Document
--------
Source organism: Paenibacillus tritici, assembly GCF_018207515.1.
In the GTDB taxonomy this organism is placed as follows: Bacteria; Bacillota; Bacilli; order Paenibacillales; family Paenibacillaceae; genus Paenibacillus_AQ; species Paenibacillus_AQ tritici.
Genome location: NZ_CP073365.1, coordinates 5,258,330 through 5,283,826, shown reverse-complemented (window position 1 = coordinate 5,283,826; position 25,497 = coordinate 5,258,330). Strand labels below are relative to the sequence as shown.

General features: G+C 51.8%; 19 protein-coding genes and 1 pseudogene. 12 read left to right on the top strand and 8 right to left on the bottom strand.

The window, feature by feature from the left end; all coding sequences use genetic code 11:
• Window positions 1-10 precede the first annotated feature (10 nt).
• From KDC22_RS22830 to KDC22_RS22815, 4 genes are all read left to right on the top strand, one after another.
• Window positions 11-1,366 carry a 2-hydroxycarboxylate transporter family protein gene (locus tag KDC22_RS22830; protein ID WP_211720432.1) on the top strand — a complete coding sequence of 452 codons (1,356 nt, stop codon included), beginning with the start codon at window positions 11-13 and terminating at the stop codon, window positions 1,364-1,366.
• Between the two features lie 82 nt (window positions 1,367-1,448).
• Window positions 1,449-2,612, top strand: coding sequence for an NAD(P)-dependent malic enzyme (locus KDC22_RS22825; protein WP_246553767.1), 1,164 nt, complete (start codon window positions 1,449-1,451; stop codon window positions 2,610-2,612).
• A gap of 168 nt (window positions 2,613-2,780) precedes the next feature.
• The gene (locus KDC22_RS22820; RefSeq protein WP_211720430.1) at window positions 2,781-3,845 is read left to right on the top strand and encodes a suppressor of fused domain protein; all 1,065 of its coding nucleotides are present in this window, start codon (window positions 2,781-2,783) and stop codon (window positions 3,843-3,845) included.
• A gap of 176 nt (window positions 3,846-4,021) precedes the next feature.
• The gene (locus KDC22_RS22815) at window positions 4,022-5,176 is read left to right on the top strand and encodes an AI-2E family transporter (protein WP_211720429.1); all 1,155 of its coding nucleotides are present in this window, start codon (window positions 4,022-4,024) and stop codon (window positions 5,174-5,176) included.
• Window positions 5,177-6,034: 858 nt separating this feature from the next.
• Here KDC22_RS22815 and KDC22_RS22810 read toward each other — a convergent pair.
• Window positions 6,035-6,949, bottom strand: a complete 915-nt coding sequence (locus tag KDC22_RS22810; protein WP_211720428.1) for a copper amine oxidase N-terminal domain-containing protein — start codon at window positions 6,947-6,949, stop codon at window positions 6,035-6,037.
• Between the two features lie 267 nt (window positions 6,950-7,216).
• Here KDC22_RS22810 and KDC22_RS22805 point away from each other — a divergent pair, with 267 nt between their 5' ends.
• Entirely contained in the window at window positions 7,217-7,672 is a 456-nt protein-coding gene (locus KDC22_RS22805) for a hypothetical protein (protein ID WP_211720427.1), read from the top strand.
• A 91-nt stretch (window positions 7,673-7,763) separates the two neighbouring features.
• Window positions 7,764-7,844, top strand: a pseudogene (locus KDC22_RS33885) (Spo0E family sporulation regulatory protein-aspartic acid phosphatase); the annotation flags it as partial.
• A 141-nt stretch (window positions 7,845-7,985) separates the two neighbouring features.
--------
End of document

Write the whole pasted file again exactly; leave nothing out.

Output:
Source organism: Paenibacillus tritici, assembly GCF_018207515.1.
In the GTDB taxonomy this organism is placed as follows: Bacteria; Bacillota; Bacilli; order Paenibacillales; family Paenibacillaceae; genus Paenibacillus_AQ; species Paenibacillus_AQ tritici.
Genome location: NZ_CP073365.1, coordinates 5,258,330 through 5,283,826, shown reverse-complemented (window position 1 = coordinate 5,283,826; position 25,497 = coordinate 5,258,330). Strand labels below are relative to the sequence as shown.

General features: G+C 51.8%; 19 protein-coding genes and 1 pseudogene. 12 read left to right on the top strand and 8 right to left on the bottom strand.

The window, feature by feature from the left end; all coding sequences use genetic code 11:
• Window positions 1-10 precede the first annotated feature (10 nt).
• From KDC22_RS22830 to KDC22_RS22815, 4 genes are all read left to right on the top strand, one after another.
• Window positions 11-1,366 carry a 2-hydroxycarboxylate transporter family protein gene (locus tag KDC22_RS22830; protein ID WP_211720432.1) on the top strand — a complete coding sequence of 452 codons (1,356 nt, stop codon included), beginning with the start codon at window positions 11-13 and terminating at the stop codon, window positions 1,364-1,366.
• Between the two features lie 82 nt (window positions 1,367-1,448).
• Window positions 1,449-2,612, top strand: coding sequence for an NAD(P)-dependent malic enzyme (locus KDC22_RS22825; protein WP_246553767.1), 1,164 nt, complete (start codon window positions 1,449-1,451; stop codon window positions 2,610-2,612).
• A gap of 168 nt (window positions 2,613-2,780) precedes the next feature.
• The gene (locus KDC22_RS22820; RefSeq protein WP_211720430.1) at window positions 2,781-3,845 is read left to right on the top strand and encodes a suppressor of fused domain protein; all 1,065 of its coding nucleotides are present in this window, start codon (window positions 2,781-2,783) and stop codon (window positions 3,843-3,845) included.
• A gap of 176 nt (window positions 3,846-4,021) precedes the next feature.
• The gene (locus KDC22_RS22815) at window positions 4,022-5,176 is read left to right on the top strand and encodes an AI-2E family transporter (protein WP_211720429.1); all 1,155 of its coding nucleotides are present in this window, start codon (window positions 4,022-4,024) and stop codon (window positions 5,174-5,176) included.
• Window positions 5,177-6,034: 858 nt separating this feature from the next.
• Here KDC22_RS22815 and KDC22_RS22810 read toward each other — a convergent pair.
• Window positions 6,035-6,949, bottom strand: a complete 915-nt coding sequence (locus tag KDC22_RS22810; protein WP_211720428.1) for a copper amine oxidase N-terminal domain-containing protein — start codon at window positions 6,947-6,949, stop codon at window positions 6,035-6,037.
• Between the two features lie 267 nt (window positions 6,950-7,216).
• Here KDC22_RS22810 and KDC22_RS22805 point away from each other — a divergent pair, with 267 nt between their 5' ends.
• Entirely contained in the window at window positions 7,217-7,672 is a 456-nt protein-coding gene (locus KDC22_RS22805) for a hypothetical protein (protein ID WP_211720427.1), read from the top strand.
• A 91-nt stretch (window positions 7,673-7,763) separates the two neighbouring features.
• Window positions 7,764-7,844, top strand: a pseudogene (locus KDC22_RS33885) (Spo0E family sporulation regulatory protein-aspartic acid phosphatase); the annotation flags it as partial.
• A 141-nt stretch (window positions 7,845-7,985) separates the two neighbouring features.